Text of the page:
It doesn’t seem too out of the question to presume that there should be more newer sludge-metal bands coming out, but at the same time, that doesn’t seem like the best idea either. Sure, it’s easy enough to take the methodical, hammering approach to sheer sonic brutalism and focus on fat grooves above anything else, but when so many struggle to augment that with any particular flair, it can just be something of an ordeal to get through. That’s why Boss Keloid’s Melted On The Inch earlier this year was such a joy, taking that sludge-metal template and giving it the sense of life and fun that had been so often stripped from it. As far as the sub-genre goes, it’s yet to be bested this year, but the lead-off singles from Barbarian Hermit have at least hinted at giving them a run for their money. Once again, it’s more of the same with a focus on pairing heaviness and a more sprawling tone, and if Solitude And Savagery can suitably keep it up, the Manchester quintet could easily have enough to stake their claim among metal’s already healthy crop of upstarts.
And that definitely feels like the case here, perhaps not an incredible debut album but one that’s incredibly easy to become engrossed in thanks its enormous scope and near-watertight mix of sludge-, doom- and groove-metal for some real meat on its bones. That alone goes some way to differentiating Barbarian Hermit from plenty of similar acts; bands like Pantera are clearly in this band’s eyeline, and with the more primal, guttural cries that make up Ed Campbell’s vocals, there’s a level of aggression that’s enormously appreciated, all while keeping the slow, monolithic stomp intact.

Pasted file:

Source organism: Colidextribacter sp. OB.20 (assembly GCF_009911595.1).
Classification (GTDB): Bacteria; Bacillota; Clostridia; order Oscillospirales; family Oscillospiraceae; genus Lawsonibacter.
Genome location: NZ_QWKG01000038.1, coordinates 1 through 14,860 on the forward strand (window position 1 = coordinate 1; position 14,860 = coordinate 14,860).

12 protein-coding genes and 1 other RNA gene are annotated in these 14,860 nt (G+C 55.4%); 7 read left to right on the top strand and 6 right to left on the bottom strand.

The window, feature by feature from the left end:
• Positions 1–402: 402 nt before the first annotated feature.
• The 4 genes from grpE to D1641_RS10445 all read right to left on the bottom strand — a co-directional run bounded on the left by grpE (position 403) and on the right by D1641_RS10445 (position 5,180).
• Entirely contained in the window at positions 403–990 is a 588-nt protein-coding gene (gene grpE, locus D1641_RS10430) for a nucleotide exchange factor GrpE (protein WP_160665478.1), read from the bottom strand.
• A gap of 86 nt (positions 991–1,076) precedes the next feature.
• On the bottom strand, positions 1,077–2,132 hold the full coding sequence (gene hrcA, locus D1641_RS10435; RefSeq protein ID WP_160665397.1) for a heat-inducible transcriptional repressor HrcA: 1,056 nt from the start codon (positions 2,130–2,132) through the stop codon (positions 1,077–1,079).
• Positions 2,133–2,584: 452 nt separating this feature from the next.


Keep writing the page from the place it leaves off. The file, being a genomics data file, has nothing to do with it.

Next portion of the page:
There’s not a supreme amount of diversity (arguably where Barbarian Hermit stumble hardest when put next to Boss Keloid), but they do enough in terms of heft and voracity to make up for it. Right from the opener Enter The Hermitage, combining rampaging, southern-flavoured grooves with a snarling, tar-thick creep, there’s an animalistic nature that the band are so good at fostering, not necessarily in terms of wildness or speed (because there isn’t really too much of that), but just in the sheer rawness and volume of it all. The buildup of Black Mass or the swampy slither of Beyond The Wall hit with a slow-burning intensity that’s executed with a lot of panache, and the hypnotic guitar lines that dominate Laniakea keep it moving and surging forward through its entire eleven minutes. And again, the larger-scale appeal can feel a bit stymied by a rather regimented set of skills on display, but the talent and intrigue can carry a fair amount, and with the recurring lyrical motifs of the juxtaposition between light and darkness (culminating in a track named after a galaxy supercluster to take it to its most exorbitant proportions), there’s a lot that goes right here all the way through.
And that’s not to say that Barbarian Hermit have totally hit their stride yet, but they’re getting there at a greater rate than most, and if anything, Solitude And Savagery feels like the work of a band who are just on the cusp of developing something completely of their own. The pieces are familiar, but the execution really is moving consistently in the right direction, and with a bit more time to gestate and hone in on something even greater, this could be a seriously formidable prospect going forward. Even now though, this is definitely worth some attention.
For fans of: Boss Keloid, Pantera, Corrosion Of Conformity
Words by Luke Nuttall
‘Solitude And Savagery’ by Barbarian Hermit is released on 16th November on APF Records.